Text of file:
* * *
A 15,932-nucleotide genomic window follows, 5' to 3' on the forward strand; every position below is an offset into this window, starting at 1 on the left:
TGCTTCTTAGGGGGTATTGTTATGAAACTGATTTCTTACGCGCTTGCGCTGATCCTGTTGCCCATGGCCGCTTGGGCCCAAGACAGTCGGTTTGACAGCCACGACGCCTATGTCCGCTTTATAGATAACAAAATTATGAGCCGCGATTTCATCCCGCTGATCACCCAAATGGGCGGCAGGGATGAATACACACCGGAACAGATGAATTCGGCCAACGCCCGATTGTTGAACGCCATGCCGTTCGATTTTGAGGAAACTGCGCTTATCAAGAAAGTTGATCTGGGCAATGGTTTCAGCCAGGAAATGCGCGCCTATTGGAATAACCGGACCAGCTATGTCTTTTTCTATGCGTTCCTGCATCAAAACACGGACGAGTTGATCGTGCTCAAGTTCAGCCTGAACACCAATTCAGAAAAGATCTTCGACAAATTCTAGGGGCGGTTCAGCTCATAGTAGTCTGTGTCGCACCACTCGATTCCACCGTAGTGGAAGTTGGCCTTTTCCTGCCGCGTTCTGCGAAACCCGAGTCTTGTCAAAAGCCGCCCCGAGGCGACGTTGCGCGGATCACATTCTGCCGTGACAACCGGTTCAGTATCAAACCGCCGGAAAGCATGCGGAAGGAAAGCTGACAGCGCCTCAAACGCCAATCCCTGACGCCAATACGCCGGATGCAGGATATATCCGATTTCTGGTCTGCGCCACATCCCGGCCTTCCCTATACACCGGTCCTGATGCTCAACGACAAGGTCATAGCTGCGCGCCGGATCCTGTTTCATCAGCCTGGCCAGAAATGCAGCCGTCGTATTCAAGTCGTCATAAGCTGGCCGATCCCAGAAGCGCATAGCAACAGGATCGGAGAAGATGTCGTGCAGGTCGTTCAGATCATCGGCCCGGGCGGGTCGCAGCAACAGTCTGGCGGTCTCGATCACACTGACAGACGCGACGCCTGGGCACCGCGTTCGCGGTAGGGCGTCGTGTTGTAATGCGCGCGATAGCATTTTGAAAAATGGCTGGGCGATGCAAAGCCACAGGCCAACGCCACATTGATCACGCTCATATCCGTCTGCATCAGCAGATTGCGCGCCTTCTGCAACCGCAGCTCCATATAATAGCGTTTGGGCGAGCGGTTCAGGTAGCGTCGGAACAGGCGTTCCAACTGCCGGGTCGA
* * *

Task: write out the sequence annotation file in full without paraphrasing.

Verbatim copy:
A 15,932-nucleotide genomic window follows, 5' to 3' on the forward strand; every position below is an offset into this window, starting at 1 on the left:
TGCTTCTTAGGGGGTATTGTTATGAAACTGATTTCTTACGCGCTTGCGCTGATCCTGTTGCCCATGGCCGCTTGGGCCCAAGACAGTCGGTTTGACAGCCACGACGCCTATGTCCGCTTTATAGATAACAAAATTATGAGCCGCGATTTCATCCCGCTGATCACCCAAATGGGCGGCAGGGATGAATACACACCGGAACAGATGAATTCGGCCAACGCCCGATTGTTGAACGCCATGCCGTTCGATTTTGAGGAAACTGCGCTTATCAAGAAAGTTGATCTGGGCAATGGTTTCAGCCAGGAAATGCGCGCCTATTGGAATAACCGGACCAGCTATGTCTTTTTCTATGCGTTCCTGCATCAAAACACGGACGAGTTGATCGTGCTCAAGTTCAGCCTGAACACCAATTCAGAAAAGATCTTCGACAAATTCTAGGGGCGGTTCAGCTCATAGTAGTCTGTGTCGCACCACTCGATTCCACCGTAGTGGAAGTTGGCCTTTTCCTGCCGCGTTCTGCGAAACCCGAGTCTTGTCAAAAGCCGCCCCGAGGCGACGTTGCGCGGATCACATTCTGCCGTGACAACCGGTTCAGTATCAAACCGCCGGAAAGCATGCGGAAGGAAAGCTGACAGCGCCTCAAACGCCAATCCCTGACGCCAATACGCCGGATGCAGGATATATCCGATTTCTGGTCTGCGCCACATCCCGGCCTTCCCTATACACCGGTCCTGATGCTCAACGACAAGGTCATAGCTGCGCGCCGGATCCTGTTTCATCAGCCTGGCCAGAAATGCAGCCGTCGTATTCAAGTCGTCATAAGCTGGCCGATCCCAGAAGCGCATAGCAACAGGATCGGAGAAGATGTCGTGCAGGTCGTTCAGATCATCGGCCCGGGCGGGTCGCAGCAACAGTCTGGCGGTCTCGATCACACTGACAGACGCGACGCCTGGGCACCGCGTTCGCGGTAGGGCGTCGTGTTGTAATGCGCGCGATAGCATTTTGAAAAATGGCTGGGCGATGCAAAGCCACAGGCCAACGCCACATTGATCACGCTCATATCCGTCTGCATCAGCAGATTGCGCGCCTTCTGCAACCGCAGCTCCATATAATAGCGTTTGGGCGAGCGGTTCAGGTAGCGTCGGAACAGGCGTTCCAACTGCCGGGTCGA